Nigerian police have shot dead the leader of the Islamist sect responsible for the spate of deadly violence across the north of the country for the last week. According to police Mohammed Yusuf was killed on Thursday as he attempted to escape from a compound in the city of Maiduguri which had been attacked for the previous 48 hours. However Reuters and local journalists say he had been captured alive and unhurt which suggest it was probably an execution style killing.
These claims are backed up by Colonel Ben Ahanotu, commander of the military operation against the compound who said he personally captured Yusuf who was unarmed and had given himself up willingly. "All I know is that in the attack, I was able to pick him up from his hideout and hand him over to police," he told the BBC. "I asked him why he did what he has done and his response was that he would explain to me later. But he was OK. As I got him alive, I handed him over to the authorities."
While the Nigerian government has promised to investigate the killing, there is little doubt that they are happy to see Yusuf removed from the picture. What is less clear is whether his death will end the violence that has beset the north all week. At least 300 people have died so far and another 4,000 have been forced to flee the area. The violence started in Bauchi before spreading to the neighbouring states of Yobe and Borno. It began on Sunday when Boko Haram, a group often called the Nigerian Taliban, launched a series of attacks on police stations across the north of the country. In retaliation, the army shelled Yusuf’s compound in the town of Maiduguri, Borno state, on Tuesday. Yusuf managed to escape with about 300 followers, some of them armed. His deputy, Bukar Shekau, was killed in the attack,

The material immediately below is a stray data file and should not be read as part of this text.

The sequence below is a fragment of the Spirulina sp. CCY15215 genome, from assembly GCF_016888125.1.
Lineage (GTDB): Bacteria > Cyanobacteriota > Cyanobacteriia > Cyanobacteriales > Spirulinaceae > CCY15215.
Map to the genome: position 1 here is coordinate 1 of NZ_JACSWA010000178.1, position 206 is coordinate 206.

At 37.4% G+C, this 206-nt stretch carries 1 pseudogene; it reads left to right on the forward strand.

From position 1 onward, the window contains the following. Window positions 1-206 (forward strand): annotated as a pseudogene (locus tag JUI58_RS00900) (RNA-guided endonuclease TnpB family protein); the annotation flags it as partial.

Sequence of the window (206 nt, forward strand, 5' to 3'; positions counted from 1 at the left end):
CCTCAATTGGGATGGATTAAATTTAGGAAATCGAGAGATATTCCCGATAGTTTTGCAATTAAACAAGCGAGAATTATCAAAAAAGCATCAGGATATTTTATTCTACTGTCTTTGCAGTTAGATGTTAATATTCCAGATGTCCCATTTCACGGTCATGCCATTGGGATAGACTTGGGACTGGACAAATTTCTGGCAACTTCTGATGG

Mohammed Yusuf was 39 years old with four wives and 12 children. He had considerable private wealth with Western-style schooling. However, he completed his education in Iran. Yusuf, a self-proclaimed Islamic scholar, formed the group in 2002 with the intention of imposing Shari’a law across the rest of the country and removing Western influences. Based in Maiduguri, capital of Borno, his followers are a mix of former university lecturers and students and illiterate, jobless youths. The name Boko Haram means "western education is a sin” in the Hausa language common across the north.
Roughly half of Nigeria’s 140 million are Muslim. 19 states in the north are predominately Muslim with the remaining 15 states in the south Christian. In 2000 and 2001, 12 of the Northern states re-Islamised their legal system which added new Koranic offences related to theft, sex, robbery, defamation and alcohol. The Shari’a law also brought in the concept of retaliation or monetary compensation. The move alienated Christian minorities in the north and helped spark sectarian clashes that killed thousands. Meanwhile groups such as Boko Haram wanted to spread Shari’a to the other 24 states.
There is no evidence to infer from the fighting that Boko Haram or the other fundamentalist Islamist groups owe allegiance to al-Qaeda. And Nigeria’s Muslim president Umaru Yar'Adua has been trying to play down the violence. But he is only too aware that Yusuf tapped into widespread disaffection and the perception that liberal economic policies have benefited the south while entrenching poverty in the north. Unemployment, official corruption and injustice have also alienated many in the north. American Africa expert and author Douglas Farah says there is now a large and radical Muslim population in the north. "The radicalisation is mixed with a deep sense of grievance against the south and the central government, as well as antagonism towards the sizeable Christian minority," said Farah. "Not all Muslims in the north are…seeking a violent change. But those in the lead of the new Taliban want to push Shari'a law to a more extreme form."